Question 1[20 points] Consider the two languages below:
One of these languages is context-free but the other one is not. Identify which is which. For
the context-free language give a context-free grammar and for the other one give a proof
using the pumping lemma that it is not context-free.
Question 2[20 points] Consider the language below:
Prove that this language is context-free by giving a grammar. However this language is not
deterministic context-free: prove this by showing that its complement is not context-free.
The grammar can be rather long to write out fully so it suffices to explain what you are doing
and reduce it to similar cases and then say, \this case is just like what we have done before.”
Proving that the complement is not context free can be done by a reduction argument to
a familiar language that is known to be not context free. A direct pumping lemma proof
would be painful.
Question 3[20 points] Suppose that we have a language L defined over the alphabet fa; b; cg
and suppose that L is context-free. We define a new language perm(L) to be the set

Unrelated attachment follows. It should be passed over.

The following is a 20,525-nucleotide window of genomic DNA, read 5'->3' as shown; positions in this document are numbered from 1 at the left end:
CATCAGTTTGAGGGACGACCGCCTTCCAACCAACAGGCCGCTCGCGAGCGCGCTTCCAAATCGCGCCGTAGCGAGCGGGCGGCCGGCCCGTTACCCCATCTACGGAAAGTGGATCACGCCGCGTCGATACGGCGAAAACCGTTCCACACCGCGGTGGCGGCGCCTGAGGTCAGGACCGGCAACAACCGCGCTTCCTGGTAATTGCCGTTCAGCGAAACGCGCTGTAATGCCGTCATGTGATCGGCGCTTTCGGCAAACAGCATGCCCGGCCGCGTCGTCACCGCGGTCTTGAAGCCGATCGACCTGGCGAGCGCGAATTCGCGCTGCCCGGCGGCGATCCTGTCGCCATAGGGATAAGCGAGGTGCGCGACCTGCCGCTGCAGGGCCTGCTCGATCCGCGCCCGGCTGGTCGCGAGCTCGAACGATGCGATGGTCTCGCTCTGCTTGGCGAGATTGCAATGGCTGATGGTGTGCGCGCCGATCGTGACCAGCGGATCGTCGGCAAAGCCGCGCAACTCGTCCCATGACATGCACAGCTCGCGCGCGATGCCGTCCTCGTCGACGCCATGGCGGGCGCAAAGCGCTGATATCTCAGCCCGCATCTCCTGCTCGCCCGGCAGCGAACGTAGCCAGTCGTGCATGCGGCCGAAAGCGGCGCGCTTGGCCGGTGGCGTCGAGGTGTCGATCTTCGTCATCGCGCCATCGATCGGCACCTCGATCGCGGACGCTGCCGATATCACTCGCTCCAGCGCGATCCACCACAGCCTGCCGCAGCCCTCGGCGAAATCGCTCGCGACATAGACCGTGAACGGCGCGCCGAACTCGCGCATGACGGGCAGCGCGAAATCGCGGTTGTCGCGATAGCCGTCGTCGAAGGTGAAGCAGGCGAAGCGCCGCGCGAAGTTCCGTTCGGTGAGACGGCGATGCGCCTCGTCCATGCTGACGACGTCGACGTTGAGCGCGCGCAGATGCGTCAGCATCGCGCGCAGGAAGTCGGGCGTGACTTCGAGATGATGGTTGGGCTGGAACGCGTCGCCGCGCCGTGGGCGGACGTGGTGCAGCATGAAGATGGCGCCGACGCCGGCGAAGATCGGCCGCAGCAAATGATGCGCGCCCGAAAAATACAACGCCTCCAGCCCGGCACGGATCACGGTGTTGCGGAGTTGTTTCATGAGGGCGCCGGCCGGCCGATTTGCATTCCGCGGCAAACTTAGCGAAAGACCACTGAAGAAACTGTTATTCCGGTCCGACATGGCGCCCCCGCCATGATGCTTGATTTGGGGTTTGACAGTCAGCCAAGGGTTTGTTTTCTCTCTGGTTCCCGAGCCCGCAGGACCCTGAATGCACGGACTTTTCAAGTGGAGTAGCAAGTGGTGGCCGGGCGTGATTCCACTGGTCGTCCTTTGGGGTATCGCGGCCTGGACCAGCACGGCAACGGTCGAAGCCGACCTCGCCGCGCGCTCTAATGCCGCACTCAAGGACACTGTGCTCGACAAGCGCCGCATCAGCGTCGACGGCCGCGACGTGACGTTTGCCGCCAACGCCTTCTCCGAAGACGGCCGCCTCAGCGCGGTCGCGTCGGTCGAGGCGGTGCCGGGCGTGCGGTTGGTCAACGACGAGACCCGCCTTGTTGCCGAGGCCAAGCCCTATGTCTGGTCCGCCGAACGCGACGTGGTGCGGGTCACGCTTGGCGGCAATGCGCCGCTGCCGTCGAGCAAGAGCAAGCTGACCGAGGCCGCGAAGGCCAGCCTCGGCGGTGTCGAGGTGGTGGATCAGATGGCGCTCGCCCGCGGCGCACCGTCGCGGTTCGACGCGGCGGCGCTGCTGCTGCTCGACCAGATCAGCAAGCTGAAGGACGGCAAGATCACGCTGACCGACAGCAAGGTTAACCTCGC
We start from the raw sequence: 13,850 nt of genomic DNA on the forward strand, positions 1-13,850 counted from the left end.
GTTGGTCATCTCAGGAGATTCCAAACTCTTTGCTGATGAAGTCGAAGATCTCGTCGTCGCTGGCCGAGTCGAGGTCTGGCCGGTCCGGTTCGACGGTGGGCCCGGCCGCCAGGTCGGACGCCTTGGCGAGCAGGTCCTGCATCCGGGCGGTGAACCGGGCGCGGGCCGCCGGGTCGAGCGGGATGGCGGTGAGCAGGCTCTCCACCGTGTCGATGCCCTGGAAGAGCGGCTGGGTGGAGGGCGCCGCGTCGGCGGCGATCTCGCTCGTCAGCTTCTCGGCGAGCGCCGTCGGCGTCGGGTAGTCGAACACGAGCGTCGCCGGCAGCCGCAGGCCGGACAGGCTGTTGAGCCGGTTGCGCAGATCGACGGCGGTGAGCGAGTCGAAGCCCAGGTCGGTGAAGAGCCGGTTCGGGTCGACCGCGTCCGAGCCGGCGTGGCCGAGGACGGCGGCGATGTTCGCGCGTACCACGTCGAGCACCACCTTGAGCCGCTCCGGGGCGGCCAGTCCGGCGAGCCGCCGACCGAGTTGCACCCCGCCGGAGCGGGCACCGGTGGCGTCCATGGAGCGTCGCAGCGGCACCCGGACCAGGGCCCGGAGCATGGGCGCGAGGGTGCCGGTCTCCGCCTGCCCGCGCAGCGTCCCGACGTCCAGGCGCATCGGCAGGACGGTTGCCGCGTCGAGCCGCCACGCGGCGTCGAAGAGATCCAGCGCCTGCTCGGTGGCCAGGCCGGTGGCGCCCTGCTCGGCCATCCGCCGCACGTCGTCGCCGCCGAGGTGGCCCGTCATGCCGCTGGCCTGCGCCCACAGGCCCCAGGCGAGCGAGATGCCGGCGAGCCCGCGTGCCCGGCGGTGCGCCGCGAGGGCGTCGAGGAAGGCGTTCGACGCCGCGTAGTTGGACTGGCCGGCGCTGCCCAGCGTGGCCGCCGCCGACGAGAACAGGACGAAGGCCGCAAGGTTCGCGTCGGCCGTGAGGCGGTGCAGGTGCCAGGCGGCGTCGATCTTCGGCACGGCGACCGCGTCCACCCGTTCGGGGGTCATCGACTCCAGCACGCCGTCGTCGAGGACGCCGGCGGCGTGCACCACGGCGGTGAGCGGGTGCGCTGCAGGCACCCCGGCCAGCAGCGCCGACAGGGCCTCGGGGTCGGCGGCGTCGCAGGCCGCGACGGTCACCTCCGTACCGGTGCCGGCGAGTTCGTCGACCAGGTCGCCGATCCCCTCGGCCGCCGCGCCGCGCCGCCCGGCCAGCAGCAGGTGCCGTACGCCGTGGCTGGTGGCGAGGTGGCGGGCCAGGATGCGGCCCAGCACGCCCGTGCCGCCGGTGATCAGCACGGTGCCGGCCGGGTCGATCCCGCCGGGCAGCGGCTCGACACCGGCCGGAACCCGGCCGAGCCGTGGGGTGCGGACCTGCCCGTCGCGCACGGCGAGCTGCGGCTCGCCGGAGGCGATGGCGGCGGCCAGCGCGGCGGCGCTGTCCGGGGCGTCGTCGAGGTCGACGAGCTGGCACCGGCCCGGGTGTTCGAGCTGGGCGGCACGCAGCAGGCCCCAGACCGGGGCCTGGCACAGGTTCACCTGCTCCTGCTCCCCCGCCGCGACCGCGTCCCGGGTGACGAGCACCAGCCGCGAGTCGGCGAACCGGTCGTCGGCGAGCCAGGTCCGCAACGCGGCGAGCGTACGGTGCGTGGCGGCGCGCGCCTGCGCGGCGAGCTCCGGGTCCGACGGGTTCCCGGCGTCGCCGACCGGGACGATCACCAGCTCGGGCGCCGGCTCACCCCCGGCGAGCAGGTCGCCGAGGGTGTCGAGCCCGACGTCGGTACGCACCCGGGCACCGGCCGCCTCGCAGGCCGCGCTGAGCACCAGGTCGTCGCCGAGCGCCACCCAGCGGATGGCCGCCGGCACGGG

of all permutations of all words in L. For example, if L = fabc; aabg then perm(L) =
fabc; acb; bac; bca; cab; cba; aab; aba; baag. I have given an example where the language L is
finite just for illustrative purposes; the same definition works equally well when L is infinite.
Show that perm(L) need not be context-free by giving an example of a language L that is
context-free but where perm(L) is not context-free. You need not give a pumping lemma
proof if your example is just like one we have seen in class.
Question 4[10 points] Suppose that we have a finite collection of languages L1; : : : ; Ln, all
defined over the same alphabet, Σ. Suppose that Sn i=1 Li = Σ∗ and that for all i and j we
have i 6= j ) Li \ Lj = ;; i.e. each string is in exactly one language. Suppose that all the
languages are computably enumerable. Show that all the languages are decidable. A brief
answer is all that is required.
Question 5[30 points] For each of the three following assertions give brief arguments indi
cating whether they are true of false.
a. The intersection of two decidable languages is decidable.
b. The intersection of two CE languages is CE.
c. If L is decidable then L∗ is also decidable.
Remember when trying to show that something is decidable you need not worry about
efficiency but your algorithm must terminate. Thus, you cannot say things like \check every
word ….” as this will definitely not terminate on an infinite language.
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